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Sunday, July 1, 2012

ALBERTA'S (NOT SUSIE'S) APPALACHIAN CHAIR


Recently I was riding down my road observing the natural beauty of the ride when I passed by a home that had been boarded up for about six months. There standing by the side of the road was a lone old country chair. Placing things out by the side of the road signals to folks that the article is a give-away -- take it if you want it. I swung around and went back for it. I suspect that only someone like me would take such a chair -- it was rather crude for most folk's taste. 


I knew a little history of the boarded up primitive house --  the former resident had been born in the house -- she was about 70 when she up and left this home to move into an apartment. She never waved at anyone nor even looked in their direction. This is about all I knew about this unusual woman.

I do know her name though, it was Alberta (not Susie). 

Just think of the character Boo Radley in the movie, To Kill A Mockingbird, and you will instantly know her reclusive personality.  Cats, dogs, and chickens were her friends -- she did not talk with anyone that lived along the road. She lived a lifestyle reflective of early  Appalachian culture -- individualistic and sustainable.  She intrigued me.

So I grabbed the chair from the side of the road and brought it home to be placed in my yard until I could decide what to do with it. Here was a chair that had accumulated years of wear at Alberta's home. It was, a testament to a former culture, homemade and worn. Somewhere within the chair is a story, maybe I can retrieve it over time?

ADDENDUM -- Talked with a local man that knew the family that owned the above chair. The woman's name was Alberta not Susie. Alberta was born in the house referred to in this post. 

Alberta's mother lived there too -- her name was Omi Pigg. The local man used to sell eggs to Omi Pigg about thirty years ago. Omi was very friendly according to the local man and would always sit outside in the handmade chair. He said at one time it had a matching ottoman. 

The house never had running water and was brought in by bottles. There was a crude septic that was illegal. He figured that the house was at least sixty years old or more.


26 comments:

  1. Love that chair and your photo with the cone flower (?) is wonderful, the light just right. What a find!

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    1. Teresa -- I feel it was a find. Love the diversity of individuals in our world. thanks for the comment -- barbara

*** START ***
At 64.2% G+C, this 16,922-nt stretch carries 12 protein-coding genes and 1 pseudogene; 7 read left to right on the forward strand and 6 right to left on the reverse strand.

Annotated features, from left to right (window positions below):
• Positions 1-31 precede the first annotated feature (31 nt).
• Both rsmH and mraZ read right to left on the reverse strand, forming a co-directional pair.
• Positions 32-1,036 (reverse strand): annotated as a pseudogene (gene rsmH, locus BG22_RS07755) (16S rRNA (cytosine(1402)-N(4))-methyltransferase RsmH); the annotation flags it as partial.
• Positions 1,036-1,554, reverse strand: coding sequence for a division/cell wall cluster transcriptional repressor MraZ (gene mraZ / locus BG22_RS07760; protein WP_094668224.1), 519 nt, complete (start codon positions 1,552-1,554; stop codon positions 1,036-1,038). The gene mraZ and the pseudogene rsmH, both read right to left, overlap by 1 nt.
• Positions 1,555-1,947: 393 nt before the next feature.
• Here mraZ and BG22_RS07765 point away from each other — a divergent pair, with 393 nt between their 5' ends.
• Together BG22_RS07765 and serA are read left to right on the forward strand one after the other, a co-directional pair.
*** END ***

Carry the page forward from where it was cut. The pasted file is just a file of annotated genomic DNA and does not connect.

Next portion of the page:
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  2. A beautiful blog, Barbara. Like you, I would have turned back to take the chair home with me. Maybe Susie was of a reclusive nature, but deep down she would appreciate the respect you show her. This isn't just a chair. It is the silent story of a human soul.

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    1. Nature Weaver -- I write this comment as a thunder storm moves in -- hallelujah -- we need rain. Susie's chair will get a good bath as it sits out in my yard. You put such beautiful words in your comment -- the chair -- "is the silent story of a human soul." Very introspective of Susie's nature. Appreciate your comment -- barbara

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  3. Oooo, I can't wait to hear more about Susie, the chair is full of character :)

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    1. Jayne -- My nearest neighbors do not know much about Susie. Perhaps the chair will eventually tell the story itself. thanks -- barbara

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  4. What an amazing find! Love the picture with the cone flower... The light and shadows played with it. I think you and "Susie" will become fast friends. Great pictures and story..thanks for sharing this.

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    1. turquoisemoon -- Thanks for the nice comment -- I think I will always think of Boo Radley when I think of her --- barbara

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  5. Your lovely pictures suggest a short story: Barbara sits in the capacious old chair when it has been once again been washed clean by a thunderstorm then dried by the sun when the clouds move on. She closes her eyes and finds Susie has replaced her in the chair, sitting back, speaking in her nasal voice, dropping the "g"s, pronouncing many "i"s like "a"s. Susie remembers being a child playing around the house but mostly helping Maw and Paw as they worked hard during the war years, going to school for a while but always with chores and then ...? Did she have a boy friend? Did she stay home helping with younger children, maybe caring for her parents when they were ill? Always there was the garden, the animals, the clothes and house to keep clean, the meals to cook. Habit, repetition, time passing, people passing away and Susie with the occasional hour to sit in the chair and just rest, or maybe read her Bible. Maybe her memory slowly began to shred until a niece or nephew (or a child of her own who had moved away) visited and insisted it was time to leave the Home Place...

    This is what your information and photo says to me--only one of countless possible tales Susie and her chair could tell